80 Beautiful Poems About Nature


There’s a world of wonder all around us every day. From the biggest clouds in the sky to the tiniest dew drops, poets have been inspired by nature throughout the ages. In the hustle and bustle of our daily lives, it’s easy to take our surroundings for granted. Here are some poems about nature to encourage us to stop and appreciate the beauty around us.

Quick reminder: Poetry is about self-expression, so please review the poems about nature before sharing them with students to ensure that the authors’ work matches the tone of your classroom.

Our Favorite Poems About Nature

I Wandered Lonely as a Cloud by William Wordsworth

“That floats on high o’er vales and hills …”

Wild Pansy by Lisa Bellamy

“As a seed, I was shot out the back end of a blue jay …”

Stopping by Woods on a Snowy Evening by Robert Frost

“Whose woods these are I think I know.”

Putting in the Seed by Robert Frost

“You come to fetch me from my work to-night …”

What I Would Like To Grow in My Garden by Katherine Riegel

“Peonies, heavy and pink as ’80s bridesmaid dresses …”

My November Guest by Robert Frost

“My Sorrow, when she’s here with me …”

Summer Haibun by Aimee Nezhukumatathil

“To everything, there is a season of parrots …”

The Tyger by William Blake

“Tyger! Tyger! burning bright …”

Hermitage by Joseph Fasano

“It’s true there were times when it was too much …”

A Bird Came Down the Walk by Emily Dickinson

“He did not know I saw …”

Nothing Gold Can Stay by Robert Frost

Nothing Gold Can Stay by Robert Frost.

“Nature’s first green is gold, her hardest hue to hold.”

The Fire by Katie Ford

“When a human is asked about a particular fire, she comes close …”

The Seed-Shop by Muriel Stuart

“Here in a quiet and dusty room they lie, faded as crumbled stone and shifting sand …”

To the Cardinal, Attacking His Reflection in the Window by Leah Naomi Green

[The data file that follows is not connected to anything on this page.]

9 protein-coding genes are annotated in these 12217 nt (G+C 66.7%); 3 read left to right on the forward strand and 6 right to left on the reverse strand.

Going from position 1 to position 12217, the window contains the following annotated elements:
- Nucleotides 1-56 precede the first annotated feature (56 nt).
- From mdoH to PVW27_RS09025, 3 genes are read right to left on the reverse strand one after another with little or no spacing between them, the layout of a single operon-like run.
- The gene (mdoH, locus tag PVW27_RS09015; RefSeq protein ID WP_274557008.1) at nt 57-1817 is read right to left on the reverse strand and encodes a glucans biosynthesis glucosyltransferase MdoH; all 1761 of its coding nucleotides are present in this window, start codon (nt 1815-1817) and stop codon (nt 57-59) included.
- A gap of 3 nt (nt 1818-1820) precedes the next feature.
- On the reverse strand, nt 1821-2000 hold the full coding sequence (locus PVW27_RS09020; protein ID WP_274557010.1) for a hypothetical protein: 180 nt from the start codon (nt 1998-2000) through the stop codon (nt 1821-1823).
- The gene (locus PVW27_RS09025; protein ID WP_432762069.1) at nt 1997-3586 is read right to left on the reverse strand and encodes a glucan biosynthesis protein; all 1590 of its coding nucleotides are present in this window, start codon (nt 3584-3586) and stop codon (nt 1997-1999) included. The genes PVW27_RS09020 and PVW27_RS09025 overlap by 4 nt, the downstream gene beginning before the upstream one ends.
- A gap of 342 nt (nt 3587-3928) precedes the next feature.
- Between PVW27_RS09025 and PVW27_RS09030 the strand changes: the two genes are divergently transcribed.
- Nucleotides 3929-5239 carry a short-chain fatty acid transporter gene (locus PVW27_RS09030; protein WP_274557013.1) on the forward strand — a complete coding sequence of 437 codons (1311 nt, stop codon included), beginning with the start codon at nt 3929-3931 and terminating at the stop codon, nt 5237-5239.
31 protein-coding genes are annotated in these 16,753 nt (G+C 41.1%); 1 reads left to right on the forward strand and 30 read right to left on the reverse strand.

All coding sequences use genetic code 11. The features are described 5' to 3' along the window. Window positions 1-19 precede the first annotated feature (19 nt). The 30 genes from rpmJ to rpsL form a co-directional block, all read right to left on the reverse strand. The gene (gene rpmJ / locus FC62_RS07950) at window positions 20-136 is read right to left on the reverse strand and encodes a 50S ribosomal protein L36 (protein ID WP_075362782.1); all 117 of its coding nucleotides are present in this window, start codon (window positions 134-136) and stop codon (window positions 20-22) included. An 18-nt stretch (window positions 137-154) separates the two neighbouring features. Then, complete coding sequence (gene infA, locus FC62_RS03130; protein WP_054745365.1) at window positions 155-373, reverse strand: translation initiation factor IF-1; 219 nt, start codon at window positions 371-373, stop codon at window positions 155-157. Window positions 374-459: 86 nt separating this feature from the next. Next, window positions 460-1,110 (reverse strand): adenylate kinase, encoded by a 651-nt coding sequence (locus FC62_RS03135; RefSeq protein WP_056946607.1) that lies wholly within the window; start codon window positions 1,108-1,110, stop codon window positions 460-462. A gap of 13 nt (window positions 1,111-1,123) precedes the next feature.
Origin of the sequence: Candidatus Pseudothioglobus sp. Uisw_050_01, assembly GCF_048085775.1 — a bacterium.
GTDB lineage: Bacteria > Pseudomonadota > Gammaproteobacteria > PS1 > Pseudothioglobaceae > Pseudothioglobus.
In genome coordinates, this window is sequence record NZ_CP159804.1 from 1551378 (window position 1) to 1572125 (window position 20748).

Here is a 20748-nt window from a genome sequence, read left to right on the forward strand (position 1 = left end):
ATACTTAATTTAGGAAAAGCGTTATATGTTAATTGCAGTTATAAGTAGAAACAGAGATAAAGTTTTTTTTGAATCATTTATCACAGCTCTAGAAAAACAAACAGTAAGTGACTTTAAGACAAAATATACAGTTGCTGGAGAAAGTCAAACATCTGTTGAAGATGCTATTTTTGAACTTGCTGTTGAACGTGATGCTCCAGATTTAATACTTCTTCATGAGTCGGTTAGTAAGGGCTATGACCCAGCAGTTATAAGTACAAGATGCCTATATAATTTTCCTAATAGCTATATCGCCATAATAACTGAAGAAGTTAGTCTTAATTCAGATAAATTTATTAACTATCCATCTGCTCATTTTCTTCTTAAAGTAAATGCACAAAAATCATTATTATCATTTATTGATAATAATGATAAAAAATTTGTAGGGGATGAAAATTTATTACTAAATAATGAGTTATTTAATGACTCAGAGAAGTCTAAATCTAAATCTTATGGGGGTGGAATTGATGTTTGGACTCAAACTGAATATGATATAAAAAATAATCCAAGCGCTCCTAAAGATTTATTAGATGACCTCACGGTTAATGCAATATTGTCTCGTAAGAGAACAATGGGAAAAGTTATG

“‘It is your very self’ I tell him …”

A Light Exists in Spring by Emily Dickinson

“Not present on the Year, at any other period …”

Hummingbird by Robin Becker

Hummingbird by Robin Becker. -  poems about nature

“I love the whir of the creature come …”

The Fish by Elizabeth Bishop

“I caught a tremendous fish, and held him beside the boat …”

Mercy Beach by Kamilah Aisha Moon

“Stony trails of jagged beauty rise …”

It’s September by Edgar A. Guest

“It’s September, and the orchards are afire with red and gold …”

A Sunset by Ari Banias

“I watch a woman take a photo, of a flowering tree with her phone …”

Our Blessings by Ella Wheeler Wilcox

“Sitting to-day in the sunshine, that touched me with fingers of love …”

Nature Aria by Yi Lei translated by Tracy K. Smith and Changtai Bi

“Autumn wind chases in, from all directions …”

Sea Fever by John Masefield

“I must go down to the seas again, to the lonely sea and the sky …”

The Gray Heron by Galway Kinnell

The Gray Heron by Galway Kinnell.

“It held its head still …”

The Brook by Alfred Tennyson

“I come from haunts of coot and hern …”

Marriage by Nicole Callihan

“& of the lattermath I can only say, that with the rain the cattails grew so high …”

Music by Bessie Rayner Parkes

“Sweet melody amidst the moving spheres …”

There Is Another Sky by Emily Dickinson

There Is Another Sky by Emily Dickinson.

“Ever serene and fair …”

Merry Autumn by Paul Laurence Dunbar

“It’s all a farce—these tales they tell, about the breezes sighing …”

The Glory of the Garden by Rudyard Kipling

“Our England is a garden that is full of stately views …”

No Songs in Winter by Thomas Bailey Aldrich

“The sky is gray as gray may be …”

Shook Foil by Kwame Dawes

“The whole earth is filled with the love of God.”

February Twilight by Sara Teasdale

“I stood beside a hill, smooth with new-laid snow …”

Winter Morning Poem by Ogden Nash

Winter Morning Poem by Ogden Nash. -  poems about nature

“Winter is the king of showmen …”

How the Milky Way Was Made by Natalie Diaz

“My river was once unseparated. Was Colorado. Red- fast flood.”

Birches by Robert Frost

“When I see birches bend to left and right …”

Peace by Bessie Rayner Parkes

“The steadfast coursing of the stars, the waves that ripple to the shore …”

mulberry fields by Lucille Clifton

“they thought the field was wasting …”